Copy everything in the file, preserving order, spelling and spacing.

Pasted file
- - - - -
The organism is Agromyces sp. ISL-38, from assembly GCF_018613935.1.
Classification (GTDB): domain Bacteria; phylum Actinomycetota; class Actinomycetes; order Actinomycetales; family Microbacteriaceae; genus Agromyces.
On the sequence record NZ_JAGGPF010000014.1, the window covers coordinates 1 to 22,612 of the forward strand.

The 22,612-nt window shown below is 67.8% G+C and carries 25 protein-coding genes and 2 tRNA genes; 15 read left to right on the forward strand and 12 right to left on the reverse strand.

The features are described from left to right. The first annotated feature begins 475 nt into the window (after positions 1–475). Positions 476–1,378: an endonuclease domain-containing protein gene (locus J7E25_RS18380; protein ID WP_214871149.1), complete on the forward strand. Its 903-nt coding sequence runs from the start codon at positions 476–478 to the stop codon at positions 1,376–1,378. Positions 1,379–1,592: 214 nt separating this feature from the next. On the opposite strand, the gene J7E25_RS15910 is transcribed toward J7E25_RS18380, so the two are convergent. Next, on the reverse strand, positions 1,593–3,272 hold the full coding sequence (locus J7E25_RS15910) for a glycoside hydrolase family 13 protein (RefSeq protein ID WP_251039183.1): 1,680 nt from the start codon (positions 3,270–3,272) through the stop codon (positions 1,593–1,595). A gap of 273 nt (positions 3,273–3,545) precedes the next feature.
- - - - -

The organism is Agromyces sp. ISL-38, from assembly GCF_018613935.1.
Classification (GTDB): domain Bacteria; phylum Actinomycetota; class Actinomycetes; order Actinomycetales; family Microbacteriaceae; genus Agromyces.
On the sequence record NZ_JAGGPF010000014.1, the window covers coordinates 1 to 22,612 of the forward strand.

The 22,612-nt window shown below is 67.8% G+C and carries 25 protein-coding genes and 2 tRNA genes; 15 read left to right on the forward strand and 12 right to left on the reverse strand.

The features are described from left to right. The first annotated feature begins 475 nt into the window (after positions 1–475). Positions 476–1,378: an endonuclease domain-containing protein gene (locus J7E25_RS18380; protein ID WP_214871149.1), complete on the forward strand. Its 903-nt coding sequence runs from the start codon at positions 476–478 to the stop codon at positions 1,376–1,378. Positions 1,379–1,592: 214 nt separating this feature from the next. On the opposite strand, the gene J7E25_RS15910 is transcribed toward J7E25_RS18380, so the two are convergent. Next, on the reverse strand, positions 1,593–3,272 hold the full coding sequence (locus J7E25_RS15910) for a glycoside hydrolase family 13 protein (RefSeq protein ID WP_251039183.1): 1,680 nt from the start codon (positions 3,270–3,272) through the stop codon (positions 1,593–1,595). A gap of 273 nt (positions 3,273–3,545) precedes the next feature.